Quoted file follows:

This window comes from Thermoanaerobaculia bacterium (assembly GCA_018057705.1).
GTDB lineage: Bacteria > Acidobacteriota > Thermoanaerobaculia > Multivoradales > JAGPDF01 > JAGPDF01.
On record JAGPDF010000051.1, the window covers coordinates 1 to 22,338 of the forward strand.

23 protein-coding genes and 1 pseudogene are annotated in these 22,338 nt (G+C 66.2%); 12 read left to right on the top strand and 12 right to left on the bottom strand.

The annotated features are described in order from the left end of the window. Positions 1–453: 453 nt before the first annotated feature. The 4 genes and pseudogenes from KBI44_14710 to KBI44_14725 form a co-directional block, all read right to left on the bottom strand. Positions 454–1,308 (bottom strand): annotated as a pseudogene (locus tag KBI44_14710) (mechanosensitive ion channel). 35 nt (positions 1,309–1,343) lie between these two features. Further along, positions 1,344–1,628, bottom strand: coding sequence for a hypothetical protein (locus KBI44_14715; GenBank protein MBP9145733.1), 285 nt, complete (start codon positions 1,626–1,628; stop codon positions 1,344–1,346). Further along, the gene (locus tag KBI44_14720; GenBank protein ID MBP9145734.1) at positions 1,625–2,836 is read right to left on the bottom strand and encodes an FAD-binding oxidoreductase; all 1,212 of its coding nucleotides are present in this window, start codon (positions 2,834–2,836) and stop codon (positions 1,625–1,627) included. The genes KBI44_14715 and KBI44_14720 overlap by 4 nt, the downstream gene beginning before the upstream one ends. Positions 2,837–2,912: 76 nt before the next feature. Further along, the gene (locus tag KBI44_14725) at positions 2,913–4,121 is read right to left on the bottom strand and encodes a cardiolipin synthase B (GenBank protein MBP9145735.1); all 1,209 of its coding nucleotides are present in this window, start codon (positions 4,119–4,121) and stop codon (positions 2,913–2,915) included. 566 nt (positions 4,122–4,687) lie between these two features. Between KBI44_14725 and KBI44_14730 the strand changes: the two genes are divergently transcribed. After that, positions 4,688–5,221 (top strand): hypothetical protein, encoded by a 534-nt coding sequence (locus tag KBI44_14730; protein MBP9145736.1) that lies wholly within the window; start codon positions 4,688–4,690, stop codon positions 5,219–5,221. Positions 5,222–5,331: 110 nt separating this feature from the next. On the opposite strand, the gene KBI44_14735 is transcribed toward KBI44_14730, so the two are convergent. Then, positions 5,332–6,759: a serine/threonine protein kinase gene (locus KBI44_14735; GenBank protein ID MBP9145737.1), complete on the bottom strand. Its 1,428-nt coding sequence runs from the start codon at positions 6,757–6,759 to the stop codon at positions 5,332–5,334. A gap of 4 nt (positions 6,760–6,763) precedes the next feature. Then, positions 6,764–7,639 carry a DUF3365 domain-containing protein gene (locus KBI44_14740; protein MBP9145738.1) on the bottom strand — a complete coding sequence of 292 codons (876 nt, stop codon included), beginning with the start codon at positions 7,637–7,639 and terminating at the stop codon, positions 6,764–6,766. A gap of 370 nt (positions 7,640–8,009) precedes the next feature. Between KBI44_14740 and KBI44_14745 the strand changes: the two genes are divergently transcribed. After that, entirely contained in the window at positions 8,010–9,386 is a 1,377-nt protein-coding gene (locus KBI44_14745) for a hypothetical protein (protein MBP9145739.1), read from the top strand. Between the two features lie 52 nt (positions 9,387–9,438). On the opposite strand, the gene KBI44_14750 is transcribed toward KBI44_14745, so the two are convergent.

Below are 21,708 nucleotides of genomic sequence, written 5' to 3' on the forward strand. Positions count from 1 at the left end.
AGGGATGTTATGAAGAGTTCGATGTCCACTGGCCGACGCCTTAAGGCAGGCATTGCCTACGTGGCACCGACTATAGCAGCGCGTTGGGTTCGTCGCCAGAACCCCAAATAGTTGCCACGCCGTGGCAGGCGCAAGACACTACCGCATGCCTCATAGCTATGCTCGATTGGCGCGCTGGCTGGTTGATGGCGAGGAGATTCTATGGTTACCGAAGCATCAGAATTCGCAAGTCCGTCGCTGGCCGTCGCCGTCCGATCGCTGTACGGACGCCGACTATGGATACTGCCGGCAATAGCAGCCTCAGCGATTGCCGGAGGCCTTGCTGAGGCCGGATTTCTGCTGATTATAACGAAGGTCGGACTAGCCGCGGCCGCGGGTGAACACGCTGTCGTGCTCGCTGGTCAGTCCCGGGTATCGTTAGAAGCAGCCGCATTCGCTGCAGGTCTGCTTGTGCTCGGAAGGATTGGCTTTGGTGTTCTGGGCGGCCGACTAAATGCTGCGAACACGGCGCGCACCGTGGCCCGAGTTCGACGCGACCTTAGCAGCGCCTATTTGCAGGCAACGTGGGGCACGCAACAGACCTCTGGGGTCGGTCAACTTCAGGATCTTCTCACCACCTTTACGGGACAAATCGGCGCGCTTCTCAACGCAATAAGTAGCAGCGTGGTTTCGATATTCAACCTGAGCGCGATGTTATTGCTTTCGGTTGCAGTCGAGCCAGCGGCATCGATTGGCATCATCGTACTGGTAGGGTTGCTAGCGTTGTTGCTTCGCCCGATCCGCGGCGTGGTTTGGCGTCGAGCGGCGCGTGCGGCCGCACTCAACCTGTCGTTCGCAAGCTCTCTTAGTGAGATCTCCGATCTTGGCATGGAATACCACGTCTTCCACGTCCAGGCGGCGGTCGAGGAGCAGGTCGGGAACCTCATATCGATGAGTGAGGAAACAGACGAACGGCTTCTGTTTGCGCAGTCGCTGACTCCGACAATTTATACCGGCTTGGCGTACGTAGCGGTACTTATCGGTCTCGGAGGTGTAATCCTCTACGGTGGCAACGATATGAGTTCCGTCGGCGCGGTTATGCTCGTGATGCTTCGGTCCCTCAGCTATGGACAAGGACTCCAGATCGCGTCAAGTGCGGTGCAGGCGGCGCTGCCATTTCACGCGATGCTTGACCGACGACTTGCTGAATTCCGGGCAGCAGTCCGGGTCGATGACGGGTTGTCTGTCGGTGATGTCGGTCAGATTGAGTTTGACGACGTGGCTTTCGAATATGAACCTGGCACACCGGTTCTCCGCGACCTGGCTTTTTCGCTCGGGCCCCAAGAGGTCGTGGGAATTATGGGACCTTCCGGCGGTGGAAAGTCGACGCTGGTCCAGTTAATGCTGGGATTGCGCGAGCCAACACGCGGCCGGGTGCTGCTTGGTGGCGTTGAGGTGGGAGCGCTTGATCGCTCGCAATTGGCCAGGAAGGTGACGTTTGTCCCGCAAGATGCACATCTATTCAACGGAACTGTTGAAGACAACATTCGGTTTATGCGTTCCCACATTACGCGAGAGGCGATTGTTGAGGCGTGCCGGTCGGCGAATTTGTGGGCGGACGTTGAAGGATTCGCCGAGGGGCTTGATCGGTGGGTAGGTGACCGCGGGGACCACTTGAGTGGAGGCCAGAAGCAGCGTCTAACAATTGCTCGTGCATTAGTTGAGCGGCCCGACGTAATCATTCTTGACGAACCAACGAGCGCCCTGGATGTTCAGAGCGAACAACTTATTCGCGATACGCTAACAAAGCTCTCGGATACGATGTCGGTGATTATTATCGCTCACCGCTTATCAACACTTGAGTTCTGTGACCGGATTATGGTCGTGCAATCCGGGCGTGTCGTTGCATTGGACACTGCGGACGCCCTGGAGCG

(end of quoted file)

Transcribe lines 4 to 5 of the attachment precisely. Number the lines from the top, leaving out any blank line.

23 protein-coding genes and 1 pseudogene are annotated in these 22,338 nt (G+C 66.2%); 12 read left to right on the top strand and 12 right to left on the bottom strand.

The annotated features are described in order from the left end of the window. Positions 1–453: 453 nt before the first annotated feature. The 4 genes and pseudogenes from KBI44_14710 to KBI44_14725 form a co-directional block, all read right to left on the bottom strand. Positions 454–1,308 (bottom strand): annotated as a pseudogene (locus tag KBI44_14710) (mechanosensitive ion channel). 35 nt (positions 1,309–1,343) lie between these two features. Further along, positions 1,344–1,628, bottom strand: coding sequence for a hypothetical protein (locus KBI44_14715; GenBank protein MBP9145733.1), 285 nt, complete (start codon positions 1,626–1,628; stop codon positions 1,344–1,346). Further along, the gene (locus tag KBI44_14720; GenBank protein ID MBP9145734.1) at positions 1,625–2,836 is read right to left on the bottom strand and encodes an FAD-binding oxidoreductase; all 1,212 of its coding nucleotides are present in this window, start codon (positions 2,834–2,836) and stop codon (positions 1,625–1,627) included. The genes KBI44_14715 and KBI44_14720 overlap by 4 nt, the downstream gene beginning before the upstream one ends. Positions 2,837–2,912: 76 nt before the next feature. Further along, the gene (locus tag KBI44_14725) at positions 2,913–4,121 is read right to left on the bottom strand and encodes a cardiolipin synthase B (GenBank protein MBP9145735.1); all 1,209 of its coding nucleotides are present in this window, start codon (positions 4,119–4,121) and stop codon (positions 2,913–2,915) included. 566 nt (positions 4,122–4,687) lie between these two features. Between KBI44_14725 and KBI44_14730 the strand changes: the two genes are divergently transcribed. After that, positions 4,688–5,221 (top strand): hypothetical protein, encoded by a 534-nt coding sequence (locus tag KBI44_14730; protein MBP9145736.1) that lies wholly within the window; start codon positions 4,688–4,690, stop codon positions 5,219–5,221. Positions 5,222–5,331: 110 nt separating this feature from the next. On the opposite strand, the gene KBI44_14735 is transcribed toward KBI44_14730, so the two are convergent. Then, positions 5,332–6,759: a serine/threonine protein kinase gene (locus KBI44_14735; GenBank protein ID MBP9145737.1), complete on the bottom strand. Its 1,428-nt coding sequence runs from the start codon at positions 6,757–6,759 to the stop codon at positions 5,332–5,334. A gap of 4 nt (positions 6,760–6,763) precedes the next feature. Then, positions 6,764–7,639 carry a DUF3365 domain-containing protein gene (locus KBI44_14740; protein MBP9145738.1) on the bottom strand — a complete coding sequence of 292 codons (876 nt, stop codon included), beginning with the start codon at positions 7,637–7,639 and terminating at the stop codon, positions 6,764–6,766. A gap of 370 nt (positions 7,640–8,009) precedes the next feature. Between KBI44_14740 and KBI44_14745 the strand changes: the two genes are divergently transcribed. After that, entirely contained in the window at positions 8,010–9,386 is a 1,377-nt protein-coding gene (locus KBI44_14745) for a hypothetical protein (protein MBP9145739.1), read from the top strand. Between the two features lie 52 nt (positions 9,387–9,438). On the opposite strand, the gene KBI44_14750 is transcribed toward KBI44_14745, so the two are convergent.